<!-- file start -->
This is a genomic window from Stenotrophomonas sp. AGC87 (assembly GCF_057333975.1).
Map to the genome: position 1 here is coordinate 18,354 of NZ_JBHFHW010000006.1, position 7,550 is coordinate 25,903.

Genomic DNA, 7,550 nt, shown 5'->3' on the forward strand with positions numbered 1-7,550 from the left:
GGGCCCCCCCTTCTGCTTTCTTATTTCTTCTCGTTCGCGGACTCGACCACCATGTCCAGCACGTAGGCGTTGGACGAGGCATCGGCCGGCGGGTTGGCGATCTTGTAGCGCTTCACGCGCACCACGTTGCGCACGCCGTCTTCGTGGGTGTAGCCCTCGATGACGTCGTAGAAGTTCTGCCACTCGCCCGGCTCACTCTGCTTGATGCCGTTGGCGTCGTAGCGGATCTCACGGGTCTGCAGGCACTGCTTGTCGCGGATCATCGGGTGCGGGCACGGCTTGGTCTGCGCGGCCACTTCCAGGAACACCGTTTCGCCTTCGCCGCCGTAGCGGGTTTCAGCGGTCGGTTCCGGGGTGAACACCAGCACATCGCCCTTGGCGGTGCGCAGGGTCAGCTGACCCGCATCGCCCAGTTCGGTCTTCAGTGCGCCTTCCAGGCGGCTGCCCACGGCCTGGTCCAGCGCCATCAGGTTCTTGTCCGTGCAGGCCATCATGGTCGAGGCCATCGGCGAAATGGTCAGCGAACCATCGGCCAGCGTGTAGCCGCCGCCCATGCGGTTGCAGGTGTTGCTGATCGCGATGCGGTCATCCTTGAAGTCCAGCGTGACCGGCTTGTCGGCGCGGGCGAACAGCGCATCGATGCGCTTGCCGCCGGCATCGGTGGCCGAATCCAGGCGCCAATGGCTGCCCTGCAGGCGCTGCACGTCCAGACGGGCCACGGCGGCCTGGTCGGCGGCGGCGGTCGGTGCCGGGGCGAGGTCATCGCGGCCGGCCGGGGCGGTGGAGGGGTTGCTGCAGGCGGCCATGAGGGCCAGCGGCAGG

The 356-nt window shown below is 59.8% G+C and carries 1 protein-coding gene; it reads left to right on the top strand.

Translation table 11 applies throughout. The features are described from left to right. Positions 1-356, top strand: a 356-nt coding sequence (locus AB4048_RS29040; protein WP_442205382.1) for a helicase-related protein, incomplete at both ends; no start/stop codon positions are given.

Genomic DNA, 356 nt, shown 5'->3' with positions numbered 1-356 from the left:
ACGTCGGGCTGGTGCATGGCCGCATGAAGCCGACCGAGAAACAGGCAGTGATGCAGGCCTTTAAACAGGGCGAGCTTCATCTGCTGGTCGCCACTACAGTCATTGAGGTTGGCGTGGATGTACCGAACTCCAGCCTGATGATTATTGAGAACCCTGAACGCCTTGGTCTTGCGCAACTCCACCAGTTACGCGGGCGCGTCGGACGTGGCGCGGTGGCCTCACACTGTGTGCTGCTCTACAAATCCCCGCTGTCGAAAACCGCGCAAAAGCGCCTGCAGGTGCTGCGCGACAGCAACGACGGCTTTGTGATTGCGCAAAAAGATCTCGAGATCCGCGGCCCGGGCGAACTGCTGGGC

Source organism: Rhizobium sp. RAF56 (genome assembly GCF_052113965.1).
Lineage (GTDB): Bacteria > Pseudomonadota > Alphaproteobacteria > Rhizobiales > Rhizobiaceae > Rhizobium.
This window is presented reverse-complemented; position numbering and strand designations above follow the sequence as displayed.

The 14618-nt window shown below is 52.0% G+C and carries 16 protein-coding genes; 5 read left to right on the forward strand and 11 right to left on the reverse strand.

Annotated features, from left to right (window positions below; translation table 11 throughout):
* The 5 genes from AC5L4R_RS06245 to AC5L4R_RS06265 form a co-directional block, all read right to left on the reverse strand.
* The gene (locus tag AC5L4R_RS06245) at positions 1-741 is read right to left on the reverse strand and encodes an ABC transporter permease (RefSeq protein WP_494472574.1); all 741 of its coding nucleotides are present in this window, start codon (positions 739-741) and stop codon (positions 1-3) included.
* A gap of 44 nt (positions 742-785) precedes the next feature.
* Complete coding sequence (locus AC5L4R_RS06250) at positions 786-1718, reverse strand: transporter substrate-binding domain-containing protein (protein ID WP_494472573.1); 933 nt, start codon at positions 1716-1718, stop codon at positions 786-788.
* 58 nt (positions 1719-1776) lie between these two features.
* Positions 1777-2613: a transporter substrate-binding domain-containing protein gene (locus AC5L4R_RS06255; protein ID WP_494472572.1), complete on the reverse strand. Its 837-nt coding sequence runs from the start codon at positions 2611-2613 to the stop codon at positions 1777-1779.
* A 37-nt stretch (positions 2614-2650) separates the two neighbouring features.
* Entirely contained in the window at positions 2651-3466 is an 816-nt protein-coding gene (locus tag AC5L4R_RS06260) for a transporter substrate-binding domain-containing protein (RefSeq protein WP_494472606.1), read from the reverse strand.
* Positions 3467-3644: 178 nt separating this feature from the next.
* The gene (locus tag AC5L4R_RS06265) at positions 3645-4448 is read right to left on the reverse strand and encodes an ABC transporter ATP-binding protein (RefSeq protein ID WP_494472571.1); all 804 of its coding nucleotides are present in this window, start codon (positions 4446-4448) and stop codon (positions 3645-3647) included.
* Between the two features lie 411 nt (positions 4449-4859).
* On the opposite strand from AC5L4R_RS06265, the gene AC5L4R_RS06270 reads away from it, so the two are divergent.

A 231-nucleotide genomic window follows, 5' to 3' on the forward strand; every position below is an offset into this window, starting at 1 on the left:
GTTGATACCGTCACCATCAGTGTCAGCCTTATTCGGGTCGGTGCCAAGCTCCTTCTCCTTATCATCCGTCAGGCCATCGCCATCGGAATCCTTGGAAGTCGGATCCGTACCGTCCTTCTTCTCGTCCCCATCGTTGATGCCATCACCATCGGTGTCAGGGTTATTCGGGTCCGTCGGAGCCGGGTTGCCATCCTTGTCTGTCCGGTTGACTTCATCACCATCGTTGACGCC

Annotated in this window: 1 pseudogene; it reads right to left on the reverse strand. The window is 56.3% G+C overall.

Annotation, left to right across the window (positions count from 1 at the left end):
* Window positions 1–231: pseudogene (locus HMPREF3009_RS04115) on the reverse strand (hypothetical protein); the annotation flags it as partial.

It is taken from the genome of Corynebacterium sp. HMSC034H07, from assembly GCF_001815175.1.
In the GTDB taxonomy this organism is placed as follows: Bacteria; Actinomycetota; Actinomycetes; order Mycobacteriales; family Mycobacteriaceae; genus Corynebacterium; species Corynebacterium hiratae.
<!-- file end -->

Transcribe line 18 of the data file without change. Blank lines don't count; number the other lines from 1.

* 58 nt (positions 1719-1776) lie between these two features.